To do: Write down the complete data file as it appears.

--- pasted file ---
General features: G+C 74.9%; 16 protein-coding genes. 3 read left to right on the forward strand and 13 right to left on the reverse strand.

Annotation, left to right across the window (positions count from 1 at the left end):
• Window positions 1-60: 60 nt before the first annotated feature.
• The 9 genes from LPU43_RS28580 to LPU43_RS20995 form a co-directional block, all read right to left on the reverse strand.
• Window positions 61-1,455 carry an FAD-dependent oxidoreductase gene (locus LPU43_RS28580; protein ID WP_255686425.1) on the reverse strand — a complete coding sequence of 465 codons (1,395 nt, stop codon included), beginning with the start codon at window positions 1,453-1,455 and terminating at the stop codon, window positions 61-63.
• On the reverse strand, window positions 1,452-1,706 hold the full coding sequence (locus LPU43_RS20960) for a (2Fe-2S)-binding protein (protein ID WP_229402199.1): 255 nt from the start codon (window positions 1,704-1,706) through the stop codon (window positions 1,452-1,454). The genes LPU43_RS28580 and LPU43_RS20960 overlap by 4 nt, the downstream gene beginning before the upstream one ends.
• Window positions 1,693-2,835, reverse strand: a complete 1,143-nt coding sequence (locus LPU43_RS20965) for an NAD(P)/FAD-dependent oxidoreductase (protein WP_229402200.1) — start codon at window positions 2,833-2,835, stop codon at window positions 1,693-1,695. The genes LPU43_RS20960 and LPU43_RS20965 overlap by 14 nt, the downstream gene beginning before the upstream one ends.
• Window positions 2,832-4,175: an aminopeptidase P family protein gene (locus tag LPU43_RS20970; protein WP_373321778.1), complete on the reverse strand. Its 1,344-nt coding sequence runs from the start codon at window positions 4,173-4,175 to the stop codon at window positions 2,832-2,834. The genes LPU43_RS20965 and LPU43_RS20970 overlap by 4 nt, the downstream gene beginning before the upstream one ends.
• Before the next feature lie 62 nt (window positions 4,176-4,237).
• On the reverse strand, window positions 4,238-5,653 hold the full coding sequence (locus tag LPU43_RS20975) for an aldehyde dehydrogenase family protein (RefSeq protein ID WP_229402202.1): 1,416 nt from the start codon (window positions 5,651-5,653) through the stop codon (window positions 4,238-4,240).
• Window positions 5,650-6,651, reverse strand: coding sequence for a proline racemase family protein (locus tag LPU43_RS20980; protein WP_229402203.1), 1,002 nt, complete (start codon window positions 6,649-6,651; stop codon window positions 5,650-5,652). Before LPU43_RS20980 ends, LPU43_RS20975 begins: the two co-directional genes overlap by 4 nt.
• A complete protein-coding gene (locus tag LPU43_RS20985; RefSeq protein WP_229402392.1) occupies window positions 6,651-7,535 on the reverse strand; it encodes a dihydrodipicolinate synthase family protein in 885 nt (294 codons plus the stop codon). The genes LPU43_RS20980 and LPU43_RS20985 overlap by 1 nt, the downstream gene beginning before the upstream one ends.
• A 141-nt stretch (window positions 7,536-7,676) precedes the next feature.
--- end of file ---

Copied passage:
General features: G+C 74.9%; 16 protein-coding genes. 3 read left to right on the forward strand and 13 right to left on the reverse strand.

Annotation, left to right across the window (positions count from 1 at the left end):
• Window positions 1-60: 60 nt before the first annotated feature.
• The 9 genes from LPU43_RS28580 to LPU43_RS20995 form a co-directional block, all read right to left on the reverse strand.
• Window positions 61-1,455 carry an FAD-dependent oxidoreductase gene (locus LPU43_RS28580; protein ID WP_255686425.1) on the reverse strand — a complete coding sequence of 465 codons (1,395 nt, stop codon included), beginning with the start codon at window positions 1,453-1,455 and terminating at the stop codon, window positions 61-63.
• On the reverse strand, window positions 1,452-1,706 hold the full coding sequence (locus LPU43_RS20960) for a (2Fe-2S)-binding protein (protein ID WP_229402199.1): 255 nt from the start codon (window positions 1,704-1,706) through the stop codon (window positions 1,452-1,454). The genes LPU43_RS28580 and LPU43_RS20960 overlap by 4 nt, the downstream gene beginning before the upstream one ends.
• Window positions 1,693-2,835, reverse strand: a complete 1,143-nt coding sequence (locus LPU43_RS20965) for an NAD(P)/FAD-dependent oxidoreductase (protein WP_229402200.1) — start codon at window positions 2,833-2,835, stop codon at window positions 1,693-1,695. The genes LPU43_RS20960 and LPU43_RS20965 overlap by 14 nt, the downstream gene beginning before the upstream one ends.
• Window positions 2,832-4,175: an aminopeptidase P family protein gene (locus tag LPU43_RS20970; protein WP_373321778.1), complete on the reverse strand. Its 1,344-nt coding sequence runs from the start codon at window positions 4,173-4,175 to the stop codon at window positions 2,832-2,834. The genes LPU43_RS20965 and LPU43_RS20970 overlap by 4 nt, the downstream gene beginning before the upstream one ends.
• Before the next feature lie 62 nt (window positions 4,176-4,237).
• On the reverse strand, window positions 4,238-5,653 hold the full coding sequence (locus tag LPU43_RS20975) for an aldehyde dehydrogenase family protein (RefSeq protein ID WP_229402202.1): 1,416 nt from the start codon (window positions 5,651-5,653) through the stop codon (window positions 4,238-4,240).
• Window positions 5,650-6,651, reverse strand: coding sequence for a proline racemase family protein (locus tag LPU43_RS20980; protein WP_229402203.1), 1,002 nt, complete (start codon window positions 6,649-6,651; stop codon window positions 5,650-5,652). Before LPU43_RS20980 ends, LPU43_RS20975 begins: the two co-directional genes overlap by 4 nt.
• A complete protein-coding gene (locus tag LPU43_RS20985; RefSeq protein WP_229402392.1) occupies window positions 6,651-7,535 on the reverse strand; it encodes a dihydrodipicolinate synthase family protein in 885 nt (294 codons plus the stop codon). The genes LPU43_RS20980 and LPU43_RS20985 overlap by 1 nt, the downstream gene beginning before the upstream one ends.
• A 141-nt stretch (window positions 7,536-7,676) precedes the next feature.